Andy Sewell has been described as a bright new talent likely to make his mark on the future of photography by Martin Parr.
His recent work The Heath is series of subtle and complex photographs taken over five years on Hampstead Heath in London. It is in the collections of the V&A and the National Media Museum.
"Hampstead Heath was once part of the countryside surrounding the city and is now a green fragment deep within the urban landscape. It is a place of ancient trees, tall grass and thickets dense enough to get lost in - if only briefly. I go to the Heath to be somewhere that feels natural, yet I know this is no pathless wood. The Heath is as managed as any other part of London but managed to feel wild; I am interested in this paradox.
In a way this work is about the perception of what is natural, but it's also an attempt to explore what EO Wilson called the human condition of Biophilia, being drawn to somewhere that feels natural without knowing why. Over the last five years I have spent many hours walking on the Heath. With this set of pictures I hope to convey something of what I was looking for and what I found."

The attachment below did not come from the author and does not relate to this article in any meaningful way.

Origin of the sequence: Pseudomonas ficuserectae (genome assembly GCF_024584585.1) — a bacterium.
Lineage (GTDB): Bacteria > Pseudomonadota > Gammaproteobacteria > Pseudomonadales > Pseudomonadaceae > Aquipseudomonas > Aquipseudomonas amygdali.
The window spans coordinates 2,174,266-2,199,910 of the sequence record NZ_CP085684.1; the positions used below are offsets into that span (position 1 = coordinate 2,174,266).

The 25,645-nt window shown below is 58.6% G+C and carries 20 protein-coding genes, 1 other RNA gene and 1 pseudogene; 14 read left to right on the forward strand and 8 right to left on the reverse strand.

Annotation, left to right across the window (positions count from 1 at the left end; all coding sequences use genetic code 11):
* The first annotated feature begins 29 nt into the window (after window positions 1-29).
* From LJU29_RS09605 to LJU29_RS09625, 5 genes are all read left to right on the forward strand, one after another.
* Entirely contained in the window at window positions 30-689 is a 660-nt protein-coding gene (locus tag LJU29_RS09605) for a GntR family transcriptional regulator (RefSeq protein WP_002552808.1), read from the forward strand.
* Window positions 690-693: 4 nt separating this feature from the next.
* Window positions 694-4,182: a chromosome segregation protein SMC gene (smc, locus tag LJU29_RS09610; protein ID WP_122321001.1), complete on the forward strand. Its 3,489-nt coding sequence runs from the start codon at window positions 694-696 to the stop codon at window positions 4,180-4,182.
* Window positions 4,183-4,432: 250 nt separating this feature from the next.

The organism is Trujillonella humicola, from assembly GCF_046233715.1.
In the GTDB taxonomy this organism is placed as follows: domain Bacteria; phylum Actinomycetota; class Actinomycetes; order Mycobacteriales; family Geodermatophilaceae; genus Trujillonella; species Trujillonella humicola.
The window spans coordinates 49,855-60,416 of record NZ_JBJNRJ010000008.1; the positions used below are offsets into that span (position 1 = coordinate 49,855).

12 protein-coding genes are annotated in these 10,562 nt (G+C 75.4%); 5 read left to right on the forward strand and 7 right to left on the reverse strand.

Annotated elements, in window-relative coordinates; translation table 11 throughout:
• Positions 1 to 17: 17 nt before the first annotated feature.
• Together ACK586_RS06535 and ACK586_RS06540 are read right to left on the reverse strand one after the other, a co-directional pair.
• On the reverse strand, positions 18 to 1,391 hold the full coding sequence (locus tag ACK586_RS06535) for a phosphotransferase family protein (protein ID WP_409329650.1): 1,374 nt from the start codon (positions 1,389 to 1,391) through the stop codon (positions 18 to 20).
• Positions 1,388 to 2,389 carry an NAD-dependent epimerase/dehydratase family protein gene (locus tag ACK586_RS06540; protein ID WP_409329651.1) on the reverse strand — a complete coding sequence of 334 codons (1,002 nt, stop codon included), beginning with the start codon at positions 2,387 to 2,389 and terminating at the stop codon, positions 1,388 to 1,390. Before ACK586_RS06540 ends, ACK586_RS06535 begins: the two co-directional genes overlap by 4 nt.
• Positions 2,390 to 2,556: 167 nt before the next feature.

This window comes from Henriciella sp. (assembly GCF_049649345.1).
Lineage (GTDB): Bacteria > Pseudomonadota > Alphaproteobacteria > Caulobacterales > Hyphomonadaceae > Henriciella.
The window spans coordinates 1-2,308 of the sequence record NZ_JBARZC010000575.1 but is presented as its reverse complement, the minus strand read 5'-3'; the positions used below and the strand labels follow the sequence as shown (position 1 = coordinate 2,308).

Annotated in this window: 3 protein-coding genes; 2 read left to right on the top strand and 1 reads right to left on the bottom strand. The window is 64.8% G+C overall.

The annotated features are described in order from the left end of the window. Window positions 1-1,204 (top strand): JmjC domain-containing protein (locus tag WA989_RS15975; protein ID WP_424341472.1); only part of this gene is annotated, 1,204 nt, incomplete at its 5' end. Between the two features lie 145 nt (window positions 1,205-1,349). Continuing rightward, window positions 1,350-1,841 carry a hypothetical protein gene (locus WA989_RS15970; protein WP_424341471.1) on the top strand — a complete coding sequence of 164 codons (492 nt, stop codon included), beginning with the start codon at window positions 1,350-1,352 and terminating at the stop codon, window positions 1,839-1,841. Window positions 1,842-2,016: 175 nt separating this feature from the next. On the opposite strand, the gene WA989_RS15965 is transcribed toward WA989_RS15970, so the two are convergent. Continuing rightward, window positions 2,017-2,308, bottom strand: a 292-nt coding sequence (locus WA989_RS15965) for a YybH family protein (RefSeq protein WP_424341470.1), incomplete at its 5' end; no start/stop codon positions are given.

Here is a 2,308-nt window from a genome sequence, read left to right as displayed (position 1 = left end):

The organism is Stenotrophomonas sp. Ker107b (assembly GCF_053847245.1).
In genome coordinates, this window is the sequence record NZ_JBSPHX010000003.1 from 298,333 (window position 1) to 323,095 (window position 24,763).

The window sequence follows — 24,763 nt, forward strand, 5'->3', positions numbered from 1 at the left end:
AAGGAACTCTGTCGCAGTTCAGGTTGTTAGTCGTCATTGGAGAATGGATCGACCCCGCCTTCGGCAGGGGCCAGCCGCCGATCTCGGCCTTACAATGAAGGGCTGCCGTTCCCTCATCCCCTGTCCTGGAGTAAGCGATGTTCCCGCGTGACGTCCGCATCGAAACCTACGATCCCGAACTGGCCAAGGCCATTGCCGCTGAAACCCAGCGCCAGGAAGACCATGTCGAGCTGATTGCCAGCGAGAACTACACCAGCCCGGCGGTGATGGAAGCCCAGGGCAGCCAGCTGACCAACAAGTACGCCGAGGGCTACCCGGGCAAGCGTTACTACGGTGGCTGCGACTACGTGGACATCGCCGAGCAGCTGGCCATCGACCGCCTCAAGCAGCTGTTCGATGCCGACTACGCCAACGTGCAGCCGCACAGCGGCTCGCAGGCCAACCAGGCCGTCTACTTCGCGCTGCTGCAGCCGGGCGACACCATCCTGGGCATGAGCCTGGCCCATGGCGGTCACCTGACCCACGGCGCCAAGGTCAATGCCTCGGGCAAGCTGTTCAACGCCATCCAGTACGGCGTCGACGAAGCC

The work navigates a physical space, which is compelling and contradictory and an interesting space within the landscape tradition. His pictures deal with the effect that place has on us as well as the effect that we have on it. Concerns common to the Romantic artists and poets of the nineteenth century who used Hampstead Heath as subject and inspiration. Without being overtly referential his work feels engaged with this Romantic tradition while being firmly placed in the present. A contemporary sensibility filtering ancient concerns. He creates a view neither sentimental nor idealised but one that discovers the quite and at times disquieting poetry found by looking closely at what surrounds us.
This series has been featured by the Financial Times, The Observer, The Guardian and the Camden Journal.
For the last five years Andy Sewell has been tramping Hampstead Heath with his camera and has accumulated a stunning set of photographs. He now intends to publish these in a beautifully designed and printed book. I urge you to support this emerging talent and pre-order this book before it is acknowledged as a classic contribution to our photographic culture.
Martin Parr, May 2010
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